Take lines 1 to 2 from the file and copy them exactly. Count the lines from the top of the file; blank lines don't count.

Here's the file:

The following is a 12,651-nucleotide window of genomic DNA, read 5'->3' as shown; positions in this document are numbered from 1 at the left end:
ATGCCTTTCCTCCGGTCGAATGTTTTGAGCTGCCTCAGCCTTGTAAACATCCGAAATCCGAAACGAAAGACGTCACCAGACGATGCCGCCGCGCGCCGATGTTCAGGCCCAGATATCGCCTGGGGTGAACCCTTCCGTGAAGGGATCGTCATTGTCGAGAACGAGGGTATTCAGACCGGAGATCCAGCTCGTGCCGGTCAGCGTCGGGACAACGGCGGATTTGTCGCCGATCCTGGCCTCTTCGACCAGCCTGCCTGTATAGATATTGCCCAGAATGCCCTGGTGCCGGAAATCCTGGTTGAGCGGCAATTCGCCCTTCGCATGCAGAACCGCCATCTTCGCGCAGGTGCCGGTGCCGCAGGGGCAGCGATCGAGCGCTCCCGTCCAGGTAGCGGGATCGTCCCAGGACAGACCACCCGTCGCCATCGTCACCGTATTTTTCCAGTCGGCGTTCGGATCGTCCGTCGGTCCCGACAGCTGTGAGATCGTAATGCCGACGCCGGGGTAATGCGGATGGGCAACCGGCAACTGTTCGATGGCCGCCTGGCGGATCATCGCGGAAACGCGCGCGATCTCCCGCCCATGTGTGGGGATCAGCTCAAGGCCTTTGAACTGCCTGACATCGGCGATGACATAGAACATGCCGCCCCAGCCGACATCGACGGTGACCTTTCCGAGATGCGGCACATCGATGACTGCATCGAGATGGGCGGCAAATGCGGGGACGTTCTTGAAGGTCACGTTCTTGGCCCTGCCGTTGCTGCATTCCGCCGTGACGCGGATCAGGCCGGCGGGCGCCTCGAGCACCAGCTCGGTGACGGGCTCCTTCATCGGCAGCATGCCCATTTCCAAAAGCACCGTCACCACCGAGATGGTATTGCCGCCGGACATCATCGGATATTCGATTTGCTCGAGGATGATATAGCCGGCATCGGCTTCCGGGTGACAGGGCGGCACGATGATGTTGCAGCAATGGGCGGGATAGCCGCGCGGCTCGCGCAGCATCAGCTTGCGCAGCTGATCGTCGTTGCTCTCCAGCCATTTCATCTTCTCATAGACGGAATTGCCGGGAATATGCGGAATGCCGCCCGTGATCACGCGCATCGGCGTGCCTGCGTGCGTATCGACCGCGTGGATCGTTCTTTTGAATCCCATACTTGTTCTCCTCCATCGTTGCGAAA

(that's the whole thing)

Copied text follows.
The following is a 12,651-nucleotide window of genomic DNA, read 5'->3' as shown; positions in this document are numbered from 1 at the left end:
ATGCCTTTCCTCCGGTCGAATGTTTTGAGCTGCCTCAGCCTTGTAAACATCCGAAATCCGAAACGAAAGACGTCACCAGACGATGCCGCCGCGCGCCGATGTTCAGGCCCAGATATCGCCTGGGGTGAACCCTTCCGTGAAGGGATCGTCATTGTCGAGAACGAGGGTATTCAGACCGGAGATCCAGCTCGTGCCGGTCAGCGTCGGGACAACGGCGGATTTGTCGCCGATCCTGGCCTCTTCGACCAGCCTGCCTGTATAGATATTGCCCAGAATGCCCTGGTGCCGGAAATCCTGGTTGAGCGGCAATTCGCCCTTCGCATGCAGAACCGCCATCTTCGCGCAGGTGCCGGTGCCGCAGGGGCAGCGATCGAGCGCTCCCGTCCAGGTAGCGGGATCGTCCCAGGACAGACCACCCGTCGCCATCGTCACCGTATTTTTCCAGTCGGCGTTCGGATCGTCCGTCGGTCCCGACAGCTGTGAGATCGTAATGCCGACGCCGGGGTAATGCGGATGGGCAACCGGCAACTGTTCGATGGCCGCCTGGCGGATCATCGCGGAAACGCGCGCGATCTCCCGCCCATGTGTGGGGATCAGCTCAAGGCCTTTGAACTGCCTGACATCGGCGATGACATAGAACATGCCGCCCCAGCCGACATCGACGGTGACCTTTCCGAGATGCGGCACATCGATGACTGCATCGAGATGGGCGGCAAATGCGGGGACGTTCTTGAAGGTCACGTTCTTGGCCCTGCCGTTGCTGCATTCCGCCGTGACGCGGATCAGGCCGGCGGGCGCCTCGAGCACCAGCTCGGTGACGGGCTCCTTCATCGGCAGCATGCCCATTTCCAAAAGCACCGTCACCACCGAGATGGTATTGCCGCCGGACATCATCGGATATTCGATTTGCTCGAGGATGATATAGCCGGCATCGGCTTCCGGGTGACAGGGCGGCACGATGATGTTGCAGCAATGGGCGGGATAGCCGCGCGGCTCGCGCAGCATCAGCTTGCGCAGCTGATCGTCGTTGCTCTCCAGCCATTTCATCTTCTCATAGACGGAATTGCCGGGAATATGCGGAATGCCGCCCGTGATCACGCGCATCGGCGTGCCTGCGTGCGTATCGACCGCGTGGATCGTTCTTTTGAATCCCATACTTGTTCTCCTCCATCGTTGCGAAA